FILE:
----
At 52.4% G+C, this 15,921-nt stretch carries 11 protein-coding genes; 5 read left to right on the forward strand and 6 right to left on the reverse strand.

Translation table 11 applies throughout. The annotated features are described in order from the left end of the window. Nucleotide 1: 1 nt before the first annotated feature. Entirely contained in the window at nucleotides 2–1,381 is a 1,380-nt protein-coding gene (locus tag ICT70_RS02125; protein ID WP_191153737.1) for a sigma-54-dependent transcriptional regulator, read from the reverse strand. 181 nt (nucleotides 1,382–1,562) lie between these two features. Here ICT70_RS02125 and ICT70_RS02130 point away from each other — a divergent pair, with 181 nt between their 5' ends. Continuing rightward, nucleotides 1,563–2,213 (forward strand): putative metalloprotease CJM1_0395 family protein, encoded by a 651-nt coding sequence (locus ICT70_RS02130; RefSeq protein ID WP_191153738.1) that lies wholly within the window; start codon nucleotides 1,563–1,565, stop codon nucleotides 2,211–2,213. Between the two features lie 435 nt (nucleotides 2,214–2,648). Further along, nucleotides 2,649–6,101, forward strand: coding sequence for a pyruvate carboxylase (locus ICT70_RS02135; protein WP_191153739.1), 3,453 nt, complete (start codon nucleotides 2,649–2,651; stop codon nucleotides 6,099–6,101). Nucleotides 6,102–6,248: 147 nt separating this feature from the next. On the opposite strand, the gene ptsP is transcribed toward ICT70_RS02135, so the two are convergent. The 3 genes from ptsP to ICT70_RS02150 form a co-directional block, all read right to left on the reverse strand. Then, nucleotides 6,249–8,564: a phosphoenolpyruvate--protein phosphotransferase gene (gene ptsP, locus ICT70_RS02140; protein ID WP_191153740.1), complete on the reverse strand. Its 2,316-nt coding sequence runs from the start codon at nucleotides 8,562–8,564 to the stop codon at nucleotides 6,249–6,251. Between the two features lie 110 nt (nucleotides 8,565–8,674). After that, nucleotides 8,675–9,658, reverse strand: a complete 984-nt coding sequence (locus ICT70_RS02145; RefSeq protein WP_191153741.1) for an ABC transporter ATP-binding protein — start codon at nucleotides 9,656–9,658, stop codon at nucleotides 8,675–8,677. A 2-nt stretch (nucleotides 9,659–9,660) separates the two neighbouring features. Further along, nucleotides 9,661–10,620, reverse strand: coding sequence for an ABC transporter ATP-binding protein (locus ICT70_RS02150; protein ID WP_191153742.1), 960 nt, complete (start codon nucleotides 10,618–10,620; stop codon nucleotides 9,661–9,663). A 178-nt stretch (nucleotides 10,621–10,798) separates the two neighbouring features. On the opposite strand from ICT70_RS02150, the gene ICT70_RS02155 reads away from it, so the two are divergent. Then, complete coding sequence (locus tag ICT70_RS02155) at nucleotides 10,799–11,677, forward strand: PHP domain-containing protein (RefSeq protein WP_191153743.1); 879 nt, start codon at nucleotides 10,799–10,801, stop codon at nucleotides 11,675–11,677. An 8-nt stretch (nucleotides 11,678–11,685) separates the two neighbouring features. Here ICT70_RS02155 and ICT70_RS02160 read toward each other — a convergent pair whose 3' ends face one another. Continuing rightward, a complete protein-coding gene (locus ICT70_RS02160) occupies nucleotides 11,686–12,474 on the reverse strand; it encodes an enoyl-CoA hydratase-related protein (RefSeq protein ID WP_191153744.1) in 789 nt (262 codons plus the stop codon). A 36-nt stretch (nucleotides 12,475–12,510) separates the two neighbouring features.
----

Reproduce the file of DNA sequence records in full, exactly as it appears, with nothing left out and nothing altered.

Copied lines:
At 52.4% G+C, this 15,921-nt stretch carries 11 protein-coding genes; 5 read left to right on the forward strand and 6 right to left on the reverse strand.

Translation table 11 applies throughout. The annotated features are described in order from the left end of the window. Nucleotide 1: 1 nt before the first annotated feature. Entirely contained in the window at nucleotides 2–1,381 is a 1,380-nt protein-coding gene (locus tag ICT70_RS02125; protein ID WP_191153737.1) for a sigma-54-dependent transcriptional regulator, read from the reverse strand. 181 nt (nucleotides 1,382–1,562) lie between these two features. Here ICT70_RS02125 and ICT70_RS02130 point away from each other — a divergent pair, with 181 nt between their 5' ends. Continuing rightward, nucleotides 1,563–2,213 (forward strand): putative metalloprotease CJM1_0395 family protein, encoded by a 651-nt coding sequence (locus ICT70_RS02130; RefSeq protein ID WP_191153738.1) that lies wholly within the window; start codon nucleotides 1,563–1,565, stop codon nucleotides 2,211–2,213. Between the two features lie 435 nt (nucleotides 2,214–2,648). Further along, nucleotides 2,649–6,101, forward strand: coding sequence for a pyruvate carboxylase (locus ICT70_RS02135; protein WP_191153739.1), 3,453 nt, complete (start codon nucleotides 2,649–2,651; stop codon nucleotides 6,099–6,101). Nucleotides 6,102–6,248: 147 nt separating this feature from the next. On the opposite strand, the gene ptsP is transcribed toward ICT70_RS02135, so the two are convergent. The 3 genes from ptsP to ICT70_RS02150 form a co-directional block, all read right to left on the reverse strand. Then, nucleotides 6,249–8,564: a phosphoenolpyruvate--protein phosphotransferase gene (gene ptsP, locus ICT70_RS02140; protein ID WP_191153740.1), complete on the reverse strand. Its 2,316-nt coding sequence runs from the start codon at nucleotides 8,562–8,564 to the stop codon at nucleotides 6,249–6,251. Between the two features lie 110 nt (nucleotides 8,565–8,674). After that, nucleotides 8,675–9,658, reverse strand: a complete 984-nt coding sequence (locus ICT70_RS02145; RefSeq protein WP_191153741.1) for an ABC transporter ATP-binding protein — start codon at nucleotides 9,656–9,658, stop codon at nucleotides 8,675–8,677. A 2-nt stretch (nucleotides 9,659–9,660) separates the two neighbouring features. Further along, nucleotides 9,661–10,620, reverse strand: coding sequence for an ABC transporter ATP-binding protein (locus ICT70_RS02150; protein ID WP_191153742.1), 960 nt, complete (start codon nucleotides 10,618–10,620; stop codon nucleotides 9,661–9,663). A 178-nt stretch (nucleotides 10,621–10,798) separates the two neighbouring features. On the opposite strand from ICT70_RS02150, the gene ICT70_RS02155 reads away from it, so the two are divergent. Then, complete coding sequence (locus tag ICT70_RS02155) at nucleotides 10,799–11,677, forward strand: PHP domain-containing protein (RefSeq protein WP_191153743.1); 879 nt, start codon at nucleotides 10,799–10,801, stop codon at nucleotides 11,675–11,677. An 8-nt stretch (nucleotides 11,678–11,685) separates the two neighbouring features. Here ICT70_RS02155 and ICT70_RS02160 read toward each other — a convergent pair whose 3' ends face one another. Continuing rightward, a complete protein-coding gene (locus ICT70_RS02160) occupies nucleotides 11,686–12,474 on the reverse strand; it encodes an enoyl-CoA hydratase-related protein (RefSeq protein ID WP_191153744.1) in 789 nt (262 codons plus the stop codon). A 36-nt stretch (nucleotides 12,475–12,510) separates the two neighbouring features.